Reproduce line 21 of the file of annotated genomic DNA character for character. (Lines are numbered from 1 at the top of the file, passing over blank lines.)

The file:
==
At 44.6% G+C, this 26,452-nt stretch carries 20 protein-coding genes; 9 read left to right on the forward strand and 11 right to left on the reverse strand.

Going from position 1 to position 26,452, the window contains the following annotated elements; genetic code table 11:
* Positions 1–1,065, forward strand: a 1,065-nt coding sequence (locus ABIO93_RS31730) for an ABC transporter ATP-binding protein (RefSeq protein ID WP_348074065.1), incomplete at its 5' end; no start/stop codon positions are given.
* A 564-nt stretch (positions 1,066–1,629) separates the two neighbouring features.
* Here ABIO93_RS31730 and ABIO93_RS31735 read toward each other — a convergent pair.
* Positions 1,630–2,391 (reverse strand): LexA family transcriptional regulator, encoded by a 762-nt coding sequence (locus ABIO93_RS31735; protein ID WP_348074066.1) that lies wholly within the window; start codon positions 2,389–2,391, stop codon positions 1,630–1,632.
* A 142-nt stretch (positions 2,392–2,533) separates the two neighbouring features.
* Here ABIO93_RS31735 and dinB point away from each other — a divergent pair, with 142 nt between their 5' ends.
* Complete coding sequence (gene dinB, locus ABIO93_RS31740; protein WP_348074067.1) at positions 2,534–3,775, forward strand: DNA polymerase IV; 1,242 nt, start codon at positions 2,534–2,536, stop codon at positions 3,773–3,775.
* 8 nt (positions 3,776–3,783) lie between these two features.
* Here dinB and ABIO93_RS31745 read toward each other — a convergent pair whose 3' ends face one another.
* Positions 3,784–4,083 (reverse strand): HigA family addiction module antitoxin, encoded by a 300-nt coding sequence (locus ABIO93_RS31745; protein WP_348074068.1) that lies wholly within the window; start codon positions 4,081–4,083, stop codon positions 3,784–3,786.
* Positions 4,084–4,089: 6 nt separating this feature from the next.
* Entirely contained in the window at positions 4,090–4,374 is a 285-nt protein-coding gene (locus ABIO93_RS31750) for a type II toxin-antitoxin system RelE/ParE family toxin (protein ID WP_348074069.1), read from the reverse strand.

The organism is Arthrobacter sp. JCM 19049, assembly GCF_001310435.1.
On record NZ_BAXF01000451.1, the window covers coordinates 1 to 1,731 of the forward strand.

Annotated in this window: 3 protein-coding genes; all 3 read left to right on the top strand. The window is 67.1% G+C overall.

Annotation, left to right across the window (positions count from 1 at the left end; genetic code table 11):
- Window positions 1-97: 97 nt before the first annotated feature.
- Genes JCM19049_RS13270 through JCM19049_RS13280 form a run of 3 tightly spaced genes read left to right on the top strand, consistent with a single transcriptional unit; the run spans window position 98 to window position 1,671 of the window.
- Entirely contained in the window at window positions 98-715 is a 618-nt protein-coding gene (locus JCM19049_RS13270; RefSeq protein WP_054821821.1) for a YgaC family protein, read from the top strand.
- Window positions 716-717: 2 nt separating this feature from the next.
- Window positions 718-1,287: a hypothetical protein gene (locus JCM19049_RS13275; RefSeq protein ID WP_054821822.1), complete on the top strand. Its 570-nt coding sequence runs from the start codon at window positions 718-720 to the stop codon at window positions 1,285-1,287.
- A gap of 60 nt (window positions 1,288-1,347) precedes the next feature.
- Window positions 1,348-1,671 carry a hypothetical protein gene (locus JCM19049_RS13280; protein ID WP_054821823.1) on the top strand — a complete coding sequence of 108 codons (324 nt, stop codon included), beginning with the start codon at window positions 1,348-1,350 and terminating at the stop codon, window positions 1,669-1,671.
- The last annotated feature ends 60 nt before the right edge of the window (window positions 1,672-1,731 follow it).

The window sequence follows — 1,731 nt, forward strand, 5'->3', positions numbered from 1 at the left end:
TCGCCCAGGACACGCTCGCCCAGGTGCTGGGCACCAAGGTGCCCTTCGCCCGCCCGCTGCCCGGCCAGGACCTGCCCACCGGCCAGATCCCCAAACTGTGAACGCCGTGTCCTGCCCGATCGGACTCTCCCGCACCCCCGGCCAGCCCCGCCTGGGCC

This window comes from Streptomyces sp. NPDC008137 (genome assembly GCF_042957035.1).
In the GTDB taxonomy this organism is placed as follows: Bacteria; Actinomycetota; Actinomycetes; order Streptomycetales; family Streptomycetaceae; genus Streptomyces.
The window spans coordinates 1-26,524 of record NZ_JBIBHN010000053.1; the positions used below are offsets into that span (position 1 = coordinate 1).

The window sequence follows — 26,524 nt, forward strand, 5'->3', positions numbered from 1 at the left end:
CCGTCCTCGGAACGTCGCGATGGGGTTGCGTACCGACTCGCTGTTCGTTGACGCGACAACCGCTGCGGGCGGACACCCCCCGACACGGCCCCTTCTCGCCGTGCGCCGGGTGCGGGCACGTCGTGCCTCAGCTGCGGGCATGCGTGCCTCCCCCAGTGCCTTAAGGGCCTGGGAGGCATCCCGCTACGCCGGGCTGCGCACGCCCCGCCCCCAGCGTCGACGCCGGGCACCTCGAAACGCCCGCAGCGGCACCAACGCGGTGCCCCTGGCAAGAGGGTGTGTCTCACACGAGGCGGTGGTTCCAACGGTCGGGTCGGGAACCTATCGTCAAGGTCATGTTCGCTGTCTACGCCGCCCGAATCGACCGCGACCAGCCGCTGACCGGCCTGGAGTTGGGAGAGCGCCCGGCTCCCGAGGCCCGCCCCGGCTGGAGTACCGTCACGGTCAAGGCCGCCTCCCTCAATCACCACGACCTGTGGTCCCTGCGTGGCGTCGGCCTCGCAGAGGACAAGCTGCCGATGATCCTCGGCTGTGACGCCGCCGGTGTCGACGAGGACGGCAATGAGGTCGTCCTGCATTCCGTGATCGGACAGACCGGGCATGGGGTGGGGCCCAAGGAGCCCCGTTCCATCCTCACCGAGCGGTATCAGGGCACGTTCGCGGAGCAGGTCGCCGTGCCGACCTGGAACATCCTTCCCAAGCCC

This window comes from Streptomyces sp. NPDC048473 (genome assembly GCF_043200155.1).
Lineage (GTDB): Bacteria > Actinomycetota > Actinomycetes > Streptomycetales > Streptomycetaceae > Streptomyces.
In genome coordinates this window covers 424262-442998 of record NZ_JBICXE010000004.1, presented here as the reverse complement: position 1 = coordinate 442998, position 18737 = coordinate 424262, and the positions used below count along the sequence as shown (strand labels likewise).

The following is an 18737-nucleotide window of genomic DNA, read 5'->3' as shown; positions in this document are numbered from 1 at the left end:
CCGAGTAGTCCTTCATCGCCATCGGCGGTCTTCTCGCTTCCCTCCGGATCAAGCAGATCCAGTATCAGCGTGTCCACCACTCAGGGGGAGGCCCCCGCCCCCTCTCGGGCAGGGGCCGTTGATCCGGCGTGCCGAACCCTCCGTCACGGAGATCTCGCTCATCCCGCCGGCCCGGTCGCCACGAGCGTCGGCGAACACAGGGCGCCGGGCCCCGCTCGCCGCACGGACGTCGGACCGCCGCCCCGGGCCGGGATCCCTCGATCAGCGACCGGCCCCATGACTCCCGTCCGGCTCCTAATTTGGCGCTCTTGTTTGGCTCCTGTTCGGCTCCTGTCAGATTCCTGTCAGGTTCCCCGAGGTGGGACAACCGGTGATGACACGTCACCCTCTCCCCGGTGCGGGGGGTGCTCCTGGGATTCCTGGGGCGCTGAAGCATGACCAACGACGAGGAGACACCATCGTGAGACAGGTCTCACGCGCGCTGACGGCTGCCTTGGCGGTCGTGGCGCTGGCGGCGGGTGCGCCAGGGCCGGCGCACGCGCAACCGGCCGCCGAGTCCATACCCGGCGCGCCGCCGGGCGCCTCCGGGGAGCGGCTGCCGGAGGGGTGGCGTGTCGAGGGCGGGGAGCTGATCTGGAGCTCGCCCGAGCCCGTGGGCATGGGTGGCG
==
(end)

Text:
- Entirely contained in the window at window positions 98-715 is a 618-nt protein-coding gene (locus JCM19049_RS13270; RefSeq protein WP_054821821.1) for a YgaC family protein, read from the top strand.